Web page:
On the other hand, India’s arch-rival China has the second-largest fleet of Flankers at about 300. The fleet includes 73 Su-30MKK and 24 J-11B attack aircraft, 43 Su-27SK and 95 J-11A fighters, 40 Su-27UBK trainers, and at least 24 J-15 with the PLAN (the number could have gone up with the induction of the latest aircraft carrier Fujian and domestically produced WS-10 engines replacing the Russian AL-31F engine).

With such a vast fleet and knowledge of the aircraft, they are well aware of the associated problems and how to exploit them. They also know that the Indian system takes years, if not decades, to implement simple solutions.

Time To Look For Solutions

India needs to fix the issues mentioned above on the double. HAL, entrusted with these upgrades, has to show some urgency. In the interim, IAF must take other steps to safeguard the nation.

I pointed out in my recent article — “China’s Invasion of Taiwan – Opportunity for India,” how IAF has the upper hand over China. However, that advantage is not a lifelong guarantee. The IAF maintains 35 fighter squadrons instead of the required 42, and this equation will not change for a few years. A quick fix to that problem would be the induction of low-cost armed drones in the Indian defence inventory.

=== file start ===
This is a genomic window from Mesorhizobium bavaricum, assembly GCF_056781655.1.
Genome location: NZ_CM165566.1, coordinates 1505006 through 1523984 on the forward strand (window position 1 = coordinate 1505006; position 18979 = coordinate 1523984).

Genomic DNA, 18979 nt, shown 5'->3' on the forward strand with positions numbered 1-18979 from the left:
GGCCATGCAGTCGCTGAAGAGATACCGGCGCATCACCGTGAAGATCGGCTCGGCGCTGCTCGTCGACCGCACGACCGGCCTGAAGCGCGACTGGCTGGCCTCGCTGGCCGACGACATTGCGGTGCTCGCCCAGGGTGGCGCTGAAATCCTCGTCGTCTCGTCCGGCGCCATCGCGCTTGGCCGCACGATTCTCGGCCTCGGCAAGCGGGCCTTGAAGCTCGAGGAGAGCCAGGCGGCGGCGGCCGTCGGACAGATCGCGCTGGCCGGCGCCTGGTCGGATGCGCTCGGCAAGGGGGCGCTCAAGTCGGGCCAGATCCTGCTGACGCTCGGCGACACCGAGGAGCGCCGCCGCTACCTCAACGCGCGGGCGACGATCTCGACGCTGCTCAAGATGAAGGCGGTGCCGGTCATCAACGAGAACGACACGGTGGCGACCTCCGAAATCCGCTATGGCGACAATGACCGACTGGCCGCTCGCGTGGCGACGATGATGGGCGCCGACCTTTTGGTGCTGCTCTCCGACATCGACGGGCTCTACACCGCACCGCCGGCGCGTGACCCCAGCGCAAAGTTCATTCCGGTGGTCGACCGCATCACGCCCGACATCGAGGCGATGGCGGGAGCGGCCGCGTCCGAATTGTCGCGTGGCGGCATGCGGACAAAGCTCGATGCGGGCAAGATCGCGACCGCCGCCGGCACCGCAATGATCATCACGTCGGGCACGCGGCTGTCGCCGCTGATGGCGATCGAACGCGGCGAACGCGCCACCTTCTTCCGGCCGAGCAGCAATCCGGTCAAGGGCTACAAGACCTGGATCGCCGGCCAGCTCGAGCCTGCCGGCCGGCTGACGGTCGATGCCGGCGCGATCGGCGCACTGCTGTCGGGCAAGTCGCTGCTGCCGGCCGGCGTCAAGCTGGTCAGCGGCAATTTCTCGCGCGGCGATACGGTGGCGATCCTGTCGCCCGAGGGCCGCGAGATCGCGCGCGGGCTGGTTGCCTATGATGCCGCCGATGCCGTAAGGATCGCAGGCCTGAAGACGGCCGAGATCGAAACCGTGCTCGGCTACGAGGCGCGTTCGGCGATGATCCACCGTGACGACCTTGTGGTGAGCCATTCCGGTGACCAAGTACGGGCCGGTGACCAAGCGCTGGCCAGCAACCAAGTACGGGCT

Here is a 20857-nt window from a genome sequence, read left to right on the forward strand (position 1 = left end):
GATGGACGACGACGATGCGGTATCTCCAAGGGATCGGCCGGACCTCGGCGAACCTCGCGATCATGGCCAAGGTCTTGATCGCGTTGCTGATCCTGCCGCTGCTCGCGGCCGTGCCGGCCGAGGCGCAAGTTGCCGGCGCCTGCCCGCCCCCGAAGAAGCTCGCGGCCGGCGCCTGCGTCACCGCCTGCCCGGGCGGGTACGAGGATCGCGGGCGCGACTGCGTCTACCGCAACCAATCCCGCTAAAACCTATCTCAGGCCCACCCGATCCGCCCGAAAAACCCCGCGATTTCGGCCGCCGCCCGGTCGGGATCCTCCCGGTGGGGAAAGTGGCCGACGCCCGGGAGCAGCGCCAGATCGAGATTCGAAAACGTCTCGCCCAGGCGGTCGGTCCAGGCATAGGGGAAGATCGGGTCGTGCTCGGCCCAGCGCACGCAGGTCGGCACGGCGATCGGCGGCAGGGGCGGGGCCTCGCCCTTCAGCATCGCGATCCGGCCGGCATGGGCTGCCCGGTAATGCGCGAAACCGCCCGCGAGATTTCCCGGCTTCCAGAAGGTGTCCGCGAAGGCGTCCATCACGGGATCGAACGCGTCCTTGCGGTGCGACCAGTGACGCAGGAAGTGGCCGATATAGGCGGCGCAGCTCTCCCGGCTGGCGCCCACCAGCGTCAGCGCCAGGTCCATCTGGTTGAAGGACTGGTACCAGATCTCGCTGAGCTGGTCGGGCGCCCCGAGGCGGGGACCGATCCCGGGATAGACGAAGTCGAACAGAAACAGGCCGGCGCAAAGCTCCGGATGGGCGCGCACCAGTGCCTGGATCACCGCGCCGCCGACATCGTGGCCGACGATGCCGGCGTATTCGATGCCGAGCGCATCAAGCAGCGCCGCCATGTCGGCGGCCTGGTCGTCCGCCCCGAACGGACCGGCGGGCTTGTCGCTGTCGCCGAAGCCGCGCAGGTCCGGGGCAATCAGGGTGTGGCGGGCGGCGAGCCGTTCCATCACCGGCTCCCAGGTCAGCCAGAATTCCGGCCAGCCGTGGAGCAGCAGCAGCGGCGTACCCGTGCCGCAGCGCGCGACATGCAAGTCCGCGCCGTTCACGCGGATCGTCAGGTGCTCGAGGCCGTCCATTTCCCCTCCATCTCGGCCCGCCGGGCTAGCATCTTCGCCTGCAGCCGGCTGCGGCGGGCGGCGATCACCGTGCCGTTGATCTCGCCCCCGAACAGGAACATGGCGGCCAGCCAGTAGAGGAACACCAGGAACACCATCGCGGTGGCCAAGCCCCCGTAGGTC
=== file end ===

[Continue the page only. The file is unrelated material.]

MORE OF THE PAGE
India is also undertaking a Rs 10,000 crore upgrade with the acquisition of high-powered radars and around 20 low-level transportable Ashwini radars. The next question IAF has to answer is — ‘Are these radars capable of detecting drones, and how is IAF planning to protect the 3,500 km long India-China border from this emerging but specific threat?’

The best weapon in Indian armor is the vast range of Indian missiles, some inducted and some under trial:

  • Agni-I (SRBM) 700-1200 km
  • Agni-II (MRBM) 2000-3500 km
  • Agni-III (IRBM) 3000-5000 km
  • Agni-IV (IRBM) 3500-4000 km
  • Agni-V (ICBM) 5000-8000 km
  • Agni Prime (Canisterised MRBM) 2000 km
  • BrahMos (Cruise) 300-500 km
  • Dhanush (SRBM) 250-400 km
  • Nirbhay (Cruise) 800-1000 km
  • Prahar (SRBM) 150 km
  • Prithi-II (SRBM) 350 km
  • Shaurya (Canisterised Hypersonic) 700-1000 km

Just like the U.S. is creating a wall of missiles in the Pacific to deal with China, India should strengthen the wall of missiles along the Himalayas. Such a vast range and variety of missiles should make any enemy think twice before making any foolish move.

From Copycat To Regional Dominance